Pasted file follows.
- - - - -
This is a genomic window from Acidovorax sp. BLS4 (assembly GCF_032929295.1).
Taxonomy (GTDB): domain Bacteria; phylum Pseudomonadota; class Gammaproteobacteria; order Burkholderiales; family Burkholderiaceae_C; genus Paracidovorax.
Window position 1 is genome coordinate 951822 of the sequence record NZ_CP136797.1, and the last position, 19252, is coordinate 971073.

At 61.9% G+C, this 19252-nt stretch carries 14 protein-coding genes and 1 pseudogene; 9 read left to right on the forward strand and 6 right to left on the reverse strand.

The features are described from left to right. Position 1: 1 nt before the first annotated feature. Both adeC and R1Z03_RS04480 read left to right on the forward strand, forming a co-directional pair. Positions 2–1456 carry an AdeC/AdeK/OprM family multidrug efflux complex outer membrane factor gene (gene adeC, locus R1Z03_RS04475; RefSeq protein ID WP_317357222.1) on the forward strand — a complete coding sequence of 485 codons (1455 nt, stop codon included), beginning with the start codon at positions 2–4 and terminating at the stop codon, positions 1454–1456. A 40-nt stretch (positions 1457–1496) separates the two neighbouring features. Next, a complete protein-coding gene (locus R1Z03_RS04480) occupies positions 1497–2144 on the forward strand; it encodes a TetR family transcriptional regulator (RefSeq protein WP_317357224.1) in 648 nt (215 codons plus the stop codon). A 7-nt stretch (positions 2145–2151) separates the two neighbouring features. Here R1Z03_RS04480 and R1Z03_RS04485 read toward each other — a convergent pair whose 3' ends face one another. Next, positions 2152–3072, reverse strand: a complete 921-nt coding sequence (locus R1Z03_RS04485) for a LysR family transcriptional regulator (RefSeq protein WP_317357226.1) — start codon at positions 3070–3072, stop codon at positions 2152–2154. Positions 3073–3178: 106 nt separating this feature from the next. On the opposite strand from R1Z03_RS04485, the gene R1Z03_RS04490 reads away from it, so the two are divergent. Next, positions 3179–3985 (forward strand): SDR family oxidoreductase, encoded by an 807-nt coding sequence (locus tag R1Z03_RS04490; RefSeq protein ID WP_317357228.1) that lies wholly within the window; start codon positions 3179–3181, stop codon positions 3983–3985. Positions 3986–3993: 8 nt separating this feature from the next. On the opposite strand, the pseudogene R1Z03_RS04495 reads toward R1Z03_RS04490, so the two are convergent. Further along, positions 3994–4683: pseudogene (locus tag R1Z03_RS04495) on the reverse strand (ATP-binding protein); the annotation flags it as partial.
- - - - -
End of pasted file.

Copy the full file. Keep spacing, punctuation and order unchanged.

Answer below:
This is a genomic window from Acidovorax sp. BLS4 (assembly GCF_032929295.1).
Taxonomy (GTDB): domain Bacteria; phylum Pseudomonadota; class Gammaproteobacteria; order Burkholderiales; family Burkholderiaceae_C; genus Paracidovorax.
Window position 1 is genome coordinate 951822 of the sequence record NZ_CP136797.1, and the last position, 19252, is coordinate 971073.

At 61.9% G+C, this 19252-nt stretch carries 14 protein-coding genes and 1 pseudogene; 9 read left to right on the forward strand and 6 right to left on the reverse strand.

The features are described from left to right. Position 1: 1 nt before the first annotated feature. Both adeC and R1Z03_RS04480 read left to right on the forward strand, forming a co-directional pair. Positions 2–1456 carry an AdeC/AdeK/OprM family multidrug efflux complex outer membrane factor gene (gene adeC, locus R1Z03_RS04475; RefSeq protein ID WP_317357222.1) on the forward strand — a complete coding sequence of 485 codons (1455 nt, stop codon included), beginning with the start codon at positions 2–4 and terminating at the stop codon, positions 1454–1456. A 40-nt stretch (positions 1457–1496) separates the two neighbouring features. Next, a complete protein-coding gene (locus R1Z03_RS04480) occupies positions 1497–2144 on the forward strand; it encodes a TetR family transcriptional regulator (RefSeq protein WP_317357224.1) in 648 nt (215 codons plus the stop codon). A 7-nt stretch (positions 2145–2151) separates the two neighbouring features. Here R1Z03_RS04480 and R1Z03_RS04485 read toward each other — a convergent pair whose 3' ends face one another. Next, positions 2152–3072, reverse strand: a complete 921-nt coding sequence (locus R1Z03_RS04485) for a LysR family transcriptional regulator (RefSeq protein WP_317357226.1) — start codon at positions 3070–3072, stop codon at positions 2152–2154. Positions 3073–3178: 106 nt separating this feature from the next. On the opposite strand from R1Z03_RS04485, the gene R1Z03_RS04490 reads away from it, so the two are divergent. Next, positions 3179–3985 (forward strand): SDR family oxidoreductase, encoded by an 807-nt coding sequence (locus tag R1Z03_RS04490; RefSeq protein ID WP_317357228.1) that lies wholly within the window; start codon positions 3179–3181, stop codon positions 3983–3985. Positions 3986–3993: 8 nt separating this feature from the next. On the opposite strand, the pseudogene R1Z03_RS04495 reads toward R1Z03_RS04490, so the two are convergent. Further along, positions 3994–4683: pseudogene (locus tag R1Z03_RS04495) on the reverse strand (ATP-binding protein); the annotation flags it as partial.